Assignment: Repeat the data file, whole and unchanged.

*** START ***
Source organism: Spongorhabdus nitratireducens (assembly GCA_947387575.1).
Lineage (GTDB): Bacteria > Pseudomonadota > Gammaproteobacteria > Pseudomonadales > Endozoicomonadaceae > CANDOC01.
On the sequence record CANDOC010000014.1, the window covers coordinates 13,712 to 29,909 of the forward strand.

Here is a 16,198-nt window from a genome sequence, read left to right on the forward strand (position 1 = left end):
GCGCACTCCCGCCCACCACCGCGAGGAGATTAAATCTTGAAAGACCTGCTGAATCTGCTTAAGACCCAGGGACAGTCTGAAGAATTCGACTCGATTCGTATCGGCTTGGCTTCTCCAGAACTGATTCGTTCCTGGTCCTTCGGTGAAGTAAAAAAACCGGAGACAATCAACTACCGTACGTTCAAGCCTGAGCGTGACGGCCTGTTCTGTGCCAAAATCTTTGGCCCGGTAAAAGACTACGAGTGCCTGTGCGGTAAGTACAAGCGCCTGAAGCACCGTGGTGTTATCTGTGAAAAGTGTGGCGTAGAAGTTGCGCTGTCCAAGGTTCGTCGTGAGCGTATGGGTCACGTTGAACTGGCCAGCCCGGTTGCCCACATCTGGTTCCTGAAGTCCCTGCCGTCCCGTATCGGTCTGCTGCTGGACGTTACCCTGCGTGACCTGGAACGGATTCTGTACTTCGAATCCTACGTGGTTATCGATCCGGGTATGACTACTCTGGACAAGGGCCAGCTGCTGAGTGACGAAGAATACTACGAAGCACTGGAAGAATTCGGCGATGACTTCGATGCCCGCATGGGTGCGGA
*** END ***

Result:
Source organism: Spongorhabdus nitratireducens (assembly GCA_947387575.1).
Lineage (GTDB): Bacteria > Pseudomonadota > Gammaproteobacteria > Pseudomonadales > Endozoicomonadaceae > CANDOC01.
On the sequence record CANDOC010000014.1, the window covers coordinates 13,712 to 29,909 of the forward strand.

Here is a 16,198-nt window from a genome sequence, read left to right on the forward strand (position 1 = left end):
GCGCACTCCCGCCCACCACCGCGAGGAGATTAAATCTTGAAAGACCTGCTGAATCTGCTTAAGACCCAGGGACAGTCTGAAGAATTCGACTCGATTCGTATCGGCTTGGCTTCTCCAGAACTGATTCGTTCCTGGTCCTTCGGTGAAGTAAAAAAACCGGAGACAATCAACTACCGTACGTTCAAGCCTGAGCGTGACGGCCTGTTCTGTGCCAAAATCTTTGGCCCGGTAAAAGACTACGAGTGCCTGTGCGGTAAGTACAAGCGCCTGAAGCACCGTGGTGTTATCTGTGAAAAGTGTGGCGTAGAAGTTGCGCTGTCCAAGGTTCGTCGTGAGCGTATGGGTCACGTTGAACTGGCCAGCCCGGTTGCCCACATCTGGTTCCTGAAGTCCCTGCCGTCCCGTATCGGTCTGCTGCTGGACGTTACCCTGCGTGACCTGGAACGGATTCTGTACTTCGAATCCTACGTGGTTATCGATCCGGGTATGACTACTCTGGACAAGGGCCAGCTGCTGAGTGACGAAGAATACTACGAAGCACTGGAAGAATTCGGCGATGACTTCGATGCCCGCATGGGTGCGGA